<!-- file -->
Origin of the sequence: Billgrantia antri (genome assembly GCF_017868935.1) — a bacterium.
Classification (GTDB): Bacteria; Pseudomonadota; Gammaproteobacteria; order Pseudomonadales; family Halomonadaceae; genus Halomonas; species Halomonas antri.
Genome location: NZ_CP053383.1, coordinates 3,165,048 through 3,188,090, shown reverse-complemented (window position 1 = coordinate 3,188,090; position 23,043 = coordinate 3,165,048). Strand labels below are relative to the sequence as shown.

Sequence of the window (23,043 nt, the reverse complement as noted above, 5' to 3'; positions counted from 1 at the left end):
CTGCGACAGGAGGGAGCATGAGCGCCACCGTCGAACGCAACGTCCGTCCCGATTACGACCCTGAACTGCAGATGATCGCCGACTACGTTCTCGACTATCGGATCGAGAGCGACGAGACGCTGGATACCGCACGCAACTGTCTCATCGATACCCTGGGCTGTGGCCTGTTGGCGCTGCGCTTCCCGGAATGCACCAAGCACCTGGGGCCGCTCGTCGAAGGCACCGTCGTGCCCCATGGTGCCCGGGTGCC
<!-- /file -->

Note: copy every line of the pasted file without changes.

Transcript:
Origin of the sequence: Billgrantia antri (genome assembly GCF_017868935.1) — a bacterium.
Classification (GTDB): Bacteria; Pseudomonadota; Gammaproteobacteria; order Pseudomonadales; family Halomonadaceae; genus Halomonas; species Halomonas antri.
Genome location: NZ_CP053383.1, coordinates 3,165,048 through 3,188,090, shown reverse-complemented (window position 1 = coordinate 3,188,090; position 23,043 = coordinate 3,165,048). Strand labels below are relative to the sequence as shown.

Sequence of the window (23,043 nt, the reverse complement as noted above, 5' to 3'; positions counted from 1 at the left end):
CTGCGACAGGAGGGAGCATGAGCGCCACCGTCGAACGCAACGTCCGTCCCGATTACGACCCTGAACTGCAGATGATCGCCGACTACGTTCTCGACTATCGGATCGAGAGCGACGAGACGCTGGATACCGCACGCAACTGTCTCATCGATACCCTGGGCTGTGGCCTGTTGGCGCTGCGCTTCCCGGAATGCACCAAGCACCTGGGGCCGCTCGTCGAAGGCACCGTCGTGCCCCATGGTGCCCGGGTGCC